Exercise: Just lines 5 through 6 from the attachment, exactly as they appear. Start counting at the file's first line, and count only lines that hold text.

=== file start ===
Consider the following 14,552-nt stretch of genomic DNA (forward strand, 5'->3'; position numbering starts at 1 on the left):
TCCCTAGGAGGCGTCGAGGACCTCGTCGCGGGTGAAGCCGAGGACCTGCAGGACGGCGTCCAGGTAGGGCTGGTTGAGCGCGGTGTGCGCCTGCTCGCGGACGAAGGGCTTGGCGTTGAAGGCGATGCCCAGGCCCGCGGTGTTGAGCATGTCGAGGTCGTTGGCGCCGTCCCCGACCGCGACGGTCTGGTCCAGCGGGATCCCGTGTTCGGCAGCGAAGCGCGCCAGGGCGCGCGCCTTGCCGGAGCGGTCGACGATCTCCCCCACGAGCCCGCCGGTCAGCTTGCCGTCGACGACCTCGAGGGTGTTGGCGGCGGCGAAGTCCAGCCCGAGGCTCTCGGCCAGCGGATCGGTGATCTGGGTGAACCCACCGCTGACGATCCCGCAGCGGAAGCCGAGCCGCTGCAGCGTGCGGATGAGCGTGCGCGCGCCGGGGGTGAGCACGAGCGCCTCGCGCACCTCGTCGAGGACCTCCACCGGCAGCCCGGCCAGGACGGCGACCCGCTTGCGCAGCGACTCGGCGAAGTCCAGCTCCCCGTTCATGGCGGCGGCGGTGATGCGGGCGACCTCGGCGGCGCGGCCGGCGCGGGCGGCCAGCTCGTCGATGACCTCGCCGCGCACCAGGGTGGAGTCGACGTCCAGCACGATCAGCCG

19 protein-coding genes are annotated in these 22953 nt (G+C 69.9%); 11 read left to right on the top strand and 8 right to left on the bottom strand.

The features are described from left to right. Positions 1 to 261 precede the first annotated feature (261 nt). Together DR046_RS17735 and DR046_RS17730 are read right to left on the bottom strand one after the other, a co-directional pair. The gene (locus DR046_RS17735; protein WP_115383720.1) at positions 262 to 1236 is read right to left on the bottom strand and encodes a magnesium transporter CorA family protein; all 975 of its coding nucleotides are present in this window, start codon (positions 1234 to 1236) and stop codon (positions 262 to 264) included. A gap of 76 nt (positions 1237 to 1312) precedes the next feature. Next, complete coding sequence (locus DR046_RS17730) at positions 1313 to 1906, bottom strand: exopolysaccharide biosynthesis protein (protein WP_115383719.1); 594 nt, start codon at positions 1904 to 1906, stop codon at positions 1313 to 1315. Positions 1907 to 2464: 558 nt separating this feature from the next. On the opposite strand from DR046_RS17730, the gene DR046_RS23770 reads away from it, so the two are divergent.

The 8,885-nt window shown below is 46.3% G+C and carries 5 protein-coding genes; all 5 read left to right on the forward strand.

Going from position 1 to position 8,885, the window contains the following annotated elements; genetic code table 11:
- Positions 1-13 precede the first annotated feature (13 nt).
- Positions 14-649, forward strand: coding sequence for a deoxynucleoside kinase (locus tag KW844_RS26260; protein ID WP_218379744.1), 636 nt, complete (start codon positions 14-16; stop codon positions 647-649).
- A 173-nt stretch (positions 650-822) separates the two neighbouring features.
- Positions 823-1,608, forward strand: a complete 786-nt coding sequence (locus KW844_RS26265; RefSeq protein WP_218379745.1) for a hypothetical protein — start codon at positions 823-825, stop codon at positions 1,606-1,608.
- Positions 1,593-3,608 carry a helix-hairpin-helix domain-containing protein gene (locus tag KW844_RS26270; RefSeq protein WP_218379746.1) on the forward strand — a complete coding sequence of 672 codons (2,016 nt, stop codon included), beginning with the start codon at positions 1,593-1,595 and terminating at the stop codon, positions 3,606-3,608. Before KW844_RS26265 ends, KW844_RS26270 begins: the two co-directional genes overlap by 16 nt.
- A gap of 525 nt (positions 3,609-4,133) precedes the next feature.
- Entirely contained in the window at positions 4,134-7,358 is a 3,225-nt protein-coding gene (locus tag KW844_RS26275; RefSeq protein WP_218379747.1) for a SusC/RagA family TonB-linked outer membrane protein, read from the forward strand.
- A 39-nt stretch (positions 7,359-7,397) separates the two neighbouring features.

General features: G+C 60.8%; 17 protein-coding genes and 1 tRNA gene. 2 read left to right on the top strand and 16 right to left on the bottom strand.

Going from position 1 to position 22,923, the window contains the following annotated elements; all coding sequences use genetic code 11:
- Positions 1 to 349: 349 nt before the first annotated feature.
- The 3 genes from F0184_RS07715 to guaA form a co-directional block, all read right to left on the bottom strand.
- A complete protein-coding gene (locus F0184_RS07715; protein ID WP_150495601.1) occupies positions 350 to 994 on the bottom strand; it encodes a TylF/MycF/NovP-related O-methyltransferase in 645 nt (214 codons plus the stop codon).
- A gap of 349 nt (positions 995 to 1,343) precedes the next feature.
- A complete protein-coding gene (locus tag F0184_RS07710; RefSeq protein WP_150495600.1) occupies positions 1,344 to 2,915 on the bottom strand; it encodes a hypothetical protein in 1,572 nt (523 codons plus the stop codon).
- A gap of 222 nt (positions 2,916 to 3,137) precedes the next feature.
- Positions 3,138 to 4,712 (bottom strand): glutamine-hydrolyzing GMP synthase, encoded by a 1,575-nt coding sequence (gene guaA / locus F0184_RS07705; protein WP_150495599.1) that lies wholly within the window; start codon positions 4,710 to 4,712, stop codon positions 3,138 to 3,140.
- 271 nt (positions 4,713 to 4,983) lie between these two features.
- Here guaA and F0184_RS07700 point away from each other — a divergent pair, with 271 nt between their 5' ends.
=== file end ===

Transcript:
The 8,885-nt window shown below is 46.3% G+C and carries 5 protein-coding genes; all 5 read left to right on the forward strand.

Going from position 1 to position 8,885, the window contains the following annotated elements; genetic code table 11: